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Beaumont Health study: COVID-19 booster shots lower death rate

By: - March 24, 2022 6:27 am

Parker Michels-Boyce | Virginia Mercury/States Newsroom

A new study by Beaumont Health found that COVID-19 booster shots significantly reduced the rate of death in patients hospitalized with COVID-19 compared to unvaccinated or fully vaccinated patients.

Patients who received a booster and were hospitalized had a 45% lower mortality rate than unvaccinated patients who were hospitalized, the study found.

Unvaccinated patients had a mortality rate of 12.8%. For fully vaccinated patients who did not receive a booster, that rate fell to 10.3%. Patients who had received a booster had the lowest mortality rate, at 7.1%.

Dr. Amit Bahl, director of emergency ultrasound for Beaumont Hospital, Royal Oak, conducted the study with Dr. Steven Johnson, an emergency physician at Beaumont Hospital, Royal Oak, and Nicholas Mielke, a medical student at Oakland University William Beaumont School of Medicine.

The peer-reviewed study was published in The Lancet Regional Health – Americas medical journal and was among the first to observe the effectiveness of COVID-19 booster shots in the real world.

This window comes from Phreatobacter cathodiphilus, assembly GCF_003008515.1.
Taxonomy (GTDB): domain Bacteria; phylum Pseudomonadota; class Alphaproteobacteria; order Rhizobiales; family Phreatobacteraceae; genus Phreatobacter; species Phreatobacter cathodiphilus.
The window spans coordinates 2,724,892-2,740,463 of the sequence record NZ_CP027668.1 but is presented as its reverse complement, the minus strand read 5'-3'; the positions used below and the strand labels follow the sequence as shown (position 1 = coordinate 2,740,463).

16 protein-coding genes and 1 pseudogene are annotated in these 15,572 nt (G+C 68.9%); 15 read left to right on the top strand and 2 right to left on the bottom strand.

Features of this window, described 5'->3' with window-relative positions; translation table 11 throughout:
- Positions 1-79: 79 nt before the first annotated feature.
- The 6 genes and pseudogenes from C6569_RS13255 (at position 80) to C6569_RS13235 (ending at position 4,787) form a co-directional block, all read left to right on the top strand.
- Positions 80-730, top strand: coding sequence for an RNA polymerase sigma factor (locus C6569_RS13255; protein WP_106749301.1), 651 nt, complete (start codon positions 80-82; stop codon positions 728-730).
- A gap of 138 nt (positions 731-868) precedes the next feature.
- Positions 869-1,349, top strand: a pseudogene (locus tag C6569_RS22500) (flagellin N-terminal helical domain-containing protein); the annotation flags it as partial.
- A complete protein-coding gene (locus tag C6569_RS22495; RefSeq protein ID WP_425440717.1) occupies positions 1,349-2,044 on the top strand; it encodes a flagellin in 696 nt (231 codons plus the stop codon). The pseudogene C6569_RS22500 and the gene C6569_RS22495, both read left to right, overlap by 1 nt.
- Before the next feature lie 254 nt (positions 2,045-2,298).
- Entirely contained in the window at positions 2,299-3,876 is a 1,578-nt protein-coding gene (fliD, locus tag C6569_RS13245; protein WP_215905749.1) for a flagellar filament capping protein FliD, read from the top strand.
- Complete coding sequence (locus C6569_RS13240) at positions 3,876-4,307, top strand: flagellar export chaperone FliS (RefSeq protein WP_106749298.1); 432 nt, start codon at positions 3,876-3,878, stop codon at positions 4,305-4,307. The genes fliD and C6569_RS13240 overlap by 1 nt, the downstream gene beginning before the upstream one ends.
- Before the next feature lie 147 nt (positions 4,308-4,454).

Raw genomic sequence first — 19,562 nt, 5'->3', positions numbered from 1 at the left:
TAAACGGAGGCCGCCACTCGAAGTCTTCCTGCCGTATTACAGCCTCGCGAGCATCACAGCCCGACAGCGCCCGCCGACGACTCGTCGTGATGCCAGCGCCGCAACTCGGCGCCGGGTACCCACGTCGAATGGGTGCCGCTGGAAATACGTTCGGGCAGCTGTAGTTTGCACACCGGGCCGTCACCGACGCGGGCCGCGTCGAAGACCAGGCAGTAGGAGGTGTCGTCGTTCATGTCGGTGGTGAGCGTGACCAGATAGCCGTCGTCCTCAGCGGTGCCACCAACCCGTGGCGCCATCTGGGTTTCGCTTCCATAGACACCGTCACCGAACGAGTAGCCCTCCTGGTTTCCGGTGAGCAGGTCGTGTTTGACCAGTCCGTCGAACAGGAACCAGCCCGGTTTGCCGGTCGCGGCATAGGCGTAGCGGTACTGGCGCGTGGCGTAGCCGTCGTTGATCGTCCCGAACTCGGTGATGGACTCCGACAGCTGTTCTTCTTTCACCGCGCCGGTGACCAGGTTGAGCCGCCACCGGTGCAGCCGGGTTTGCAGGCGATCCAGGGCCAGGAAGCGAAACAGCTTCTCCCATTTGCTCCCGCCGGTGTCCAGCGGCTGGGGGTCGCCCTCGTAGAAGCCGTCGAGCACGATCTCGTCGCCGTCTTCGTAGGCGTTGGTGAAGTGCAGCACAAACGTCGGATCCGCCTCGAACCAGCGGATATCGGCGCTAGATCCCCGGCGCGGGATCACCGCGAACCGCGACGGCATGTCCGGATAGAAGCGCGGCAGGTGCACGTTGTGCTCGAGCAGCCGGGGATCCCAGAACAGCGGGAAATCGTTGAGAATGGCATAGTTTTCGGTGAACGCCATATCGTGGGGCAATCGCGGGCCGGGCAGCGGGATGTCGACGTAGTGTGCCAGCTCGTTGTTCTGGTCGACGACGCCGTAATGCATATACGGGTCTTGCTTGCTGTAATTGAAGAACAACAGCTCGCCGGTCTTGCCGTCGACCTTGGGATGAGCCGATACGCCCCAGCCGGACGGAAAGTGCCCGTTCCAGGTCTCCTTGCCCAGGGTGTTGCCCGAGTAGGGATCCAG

More than 8,200 hospitalized COVID-19 patients were included in the study between Aug. 12, 2021, and Jan. 20, 2022, including portions of both the delta and omicron variant surges.

Patients who received a booster and were hospitalized had a 45% lower mortality rate than unvaccinated patients who were hospitalized, the study found.

The median age of boosted patients was older and had higher rates of comorbidities than the other groups but still resulted in a lower rate of death.

As many as around 30% of the boosted patients had contracted the virus within 12 days after getting their booster vaccine. The booster shot is believed to need 14 days to be fully effective, meaning the true mortality rate may be even lower.

Partially vaccinated patients, who received only one dose of the Pfizer or Moderna vaccines but not the second dose, were excluded from the study.

Outcomes for patients who had previously contracted COVID-19 were also not examined in the study.

Michigan currently has an overall vaccination rate (one or more doses) of 66.5%, putting it in the bottom third of state vaccination rates. About 59.6% of the state’s population has been fully vaccinated. Only 31.8% of the population has received a booster shot.

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Andrew Roth
Andrew Roth

Andrew Roth is a reporting intern with the Michigan Advance. He has been covering Michigan policy and politics for three years across a number of publications and studies journalism at Michigan State University.

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